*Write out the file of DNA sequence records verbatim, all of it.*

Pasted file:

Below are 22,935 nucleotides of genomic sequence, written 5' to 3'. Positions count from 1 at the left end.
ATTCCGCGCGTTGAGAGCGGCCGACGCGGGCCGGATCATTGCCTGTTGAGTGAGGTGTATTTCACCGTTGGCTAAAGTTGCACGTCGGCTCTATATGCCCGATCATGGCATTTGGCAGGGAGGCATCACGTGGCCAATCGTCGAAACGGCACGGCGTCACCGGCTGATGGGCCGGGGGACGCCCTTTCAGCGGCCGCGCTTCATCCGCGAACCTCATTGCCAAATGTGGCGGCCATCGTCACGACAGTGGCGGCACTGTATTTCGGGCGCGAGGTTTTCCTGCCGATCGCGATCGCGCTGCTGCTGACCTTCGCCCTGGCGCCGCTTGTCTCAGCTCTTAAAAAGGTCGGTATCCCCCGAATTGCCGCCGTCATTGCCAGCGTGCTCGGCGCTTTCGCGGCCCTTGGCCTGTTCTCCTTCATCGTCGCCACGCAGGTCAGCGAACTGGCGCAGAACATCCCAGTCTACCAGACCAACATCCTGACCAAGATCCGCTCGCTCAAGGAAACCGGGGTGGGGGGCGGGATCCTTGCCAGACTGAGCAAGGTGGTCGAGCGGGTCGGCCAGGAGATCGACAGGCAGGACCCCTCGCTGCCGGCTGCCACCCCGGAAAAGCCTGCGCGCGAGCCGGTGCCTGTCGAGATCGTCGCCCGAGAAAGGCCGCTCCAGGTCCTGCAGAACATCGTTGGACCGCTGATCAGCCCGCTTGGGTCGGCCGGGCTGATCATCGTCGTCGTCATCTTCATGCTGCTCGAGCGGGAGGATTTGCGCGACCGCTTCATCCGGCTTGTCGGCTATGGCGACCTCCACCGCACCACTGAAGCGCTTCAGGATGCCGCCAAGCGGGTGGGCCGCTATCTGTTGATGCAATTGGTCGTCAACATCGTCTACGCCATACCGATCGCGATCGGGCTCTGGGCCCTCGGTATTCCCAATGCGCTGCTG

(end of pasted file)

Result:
Below are 22,935 nucleotides of genomic sequence, written 5' to 3'. Positions count from 1 at the left end.
ATTCCGCGCGTTGAGAGCGGCCGACGCGGGCCGGATCATTGCCTGTTGAGTGAGGTGTATTTCACCGTTGGCTAAAGTTGCACGTCGGCTCTATATGCCCGATCATGGCATTTGGCAGGGAGGCATCACGTGGCCAATCGTCGAAACGGCACGGCGTCACCGGCTGATGGGCCGGGGGACGCCCTTTCAGCGGCCGCGCTTCATCCGCGAACCTCATTGCCAAATGTGGCGGCCATCGTCACGACAGTGGCGGCACTGTATTTCGGGCGCGAGGTTTTCCTGCCGATCGCGATCGCGCTGCTGCTGACCTTCGCCCTGGCGCCGCTTGTCTCAGCTCTTAAAAAGGTCGGTATCCCCCGAATTGCCGCCGTCATTGCCAGCGTGCTCGGCGCTTTCGCGGCCCTTGGCCTGTTCTCCTTCATCGTCGCCACGCAGGTCAGCGAACTGGCGCAGAACATCCCAGTCTACCAGACCAACATCCTGACCAAGATCCGCTCGCTCAAGGAAACCGGGGTGGGGGGCGGGATCCTTGCCAGACTGAGCAAGGTGGTCGAGCGGGTCGGCCAGGAGATCGACAGGCAGGACCCCTCGCTGCCGGCTGCCACCCCGGAAAAGCCTGCGCGCGAGCCGGTGCCTGTCGAGATCGTCGCCCGAGAAAGGCCGCTCCAGGTCCTGCAGAACATCGTTGGACCGCTGATCAGCCCGCTTGGGTCGGCCGGGCTGATCATCGTCGTCGTCATCTTCATGCTGCTCGAGCGGGAGGATTTGCGCGACCGCTTCATCCGGCTTGTCGGCTATGGCGACCTCCACCGCACCACTGAAGCGCTTCAGGATGCCGCCAAGCGGGTGGGCCGCTATCTGTTGATGCAATTGGTCGTCAACATCGTCTACGCCATACCGATCGCGATCGGGCTCTGGGCCCTCGGTATTCCCAATGCGCTGCTG